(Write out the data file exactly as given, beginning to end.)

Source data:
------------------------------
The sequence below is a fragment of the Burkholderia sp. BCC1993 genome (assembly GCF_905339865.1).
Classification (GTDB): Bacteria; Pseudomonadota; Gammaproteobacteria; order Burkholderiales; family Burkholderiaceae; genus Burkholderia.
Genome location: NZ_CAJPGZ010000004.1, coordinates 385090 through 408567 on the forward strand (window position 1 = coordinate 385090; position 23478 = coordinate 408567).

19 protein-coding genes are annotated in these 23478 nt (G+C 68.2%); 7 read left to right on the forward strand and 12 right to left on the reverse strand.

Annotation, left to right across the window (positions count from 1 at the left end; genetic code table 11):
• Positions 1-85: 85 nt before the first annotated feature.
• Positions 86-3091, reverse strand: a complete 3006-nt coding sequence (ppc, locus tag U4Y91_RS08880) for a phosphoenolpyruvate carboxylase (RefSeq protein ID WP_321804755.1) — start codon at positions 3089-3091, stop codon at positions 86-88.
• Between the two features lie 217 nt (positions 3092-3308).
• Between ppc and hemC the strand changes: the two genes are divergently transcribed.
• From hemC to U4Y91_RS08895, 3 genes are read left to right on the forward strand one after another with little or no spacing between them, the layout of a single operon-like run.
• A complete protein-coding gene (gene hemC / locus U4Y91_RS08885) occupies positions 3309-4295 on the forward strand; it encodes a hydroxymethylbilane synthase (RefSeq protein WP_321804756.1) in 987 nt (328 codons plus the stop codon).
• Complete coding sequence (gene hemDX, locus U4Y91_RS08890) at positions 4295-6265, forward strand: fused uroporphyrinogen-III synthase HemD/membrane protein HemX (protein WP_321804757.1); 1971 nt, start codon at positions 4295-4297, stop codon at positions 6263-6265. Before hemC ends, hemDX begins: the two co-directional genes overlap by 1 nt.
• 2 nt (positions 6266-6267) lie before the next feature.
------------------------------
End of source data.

The sequence below is a fragment of the Burkholderia sp. BCC1993 genome (assembly GCF_905339865.1).
Classification (GTDB): Bacteria; Pseudomonadota; Gammaproteobacteria; order Burkholderiales; family Burkholderiaceae; genus Burkholderia.
Genome location: NZ_CAJPGZ010000004.1, coordinates 385090 through 408567 on the forward strand (window position 1 = coordinate 385090; position 23478 = coordinate 408567).

19 protein-coding genes are annotated in these 23478 nt (G+C 68.2%); 7 read left to right on the forward strand and 12 right to left on the reverse strand.

Annotation, left to right across the window (positions count from 1 at the left end; genetic code table 11):
• Positions 1-85: 85 nt before the first annotated feature.
• Positions 86-3091, reverse strand: a complete 3006-nt coding sequence (ppc, locus tag U4Y91_RS08880) for a phosphoenolpyruvate carboxylase (RefSeq protein ID WP_321804755.1) — start codon at positions 3089-3091, stop codon at positions 86-88.
• Between the two features lie 217 nt (positions 3092-3308).
• Between ppc and hemC the strand changes: the two genes are divergently transcribed.
• From hemC to U4Y91_RS08895, 3 genes are read left to right on the forward strand one after another with little or no spacing between them, the layout of a single operon-like run.
• A complete protein-coding gene (gene hemC / locus U4Y91_RS08885) occupies positions 3309-4295 on the forward strand; it encodes a hydroxymethylbilane synthase (RefSeq protein WP_321804756.1) in 987 nt (328 codons plus the stop codon).
• Complete coding sequence (gene hemDX, locus U4Y91_RS08890) at positions 4295-6265, forward strand: fused uroporphyrinogen-III synthase HemD/membrane protein HemX (protein WP_321804757.1); 1971 nt, start codon at positions 4295-4297, stop codon at positions 6263-6265. Before hemC ends, hemDX begins: the two co-directional genes overlap by 1 nt.
• 2 nt (positions 6266-6267) lie before the next feature.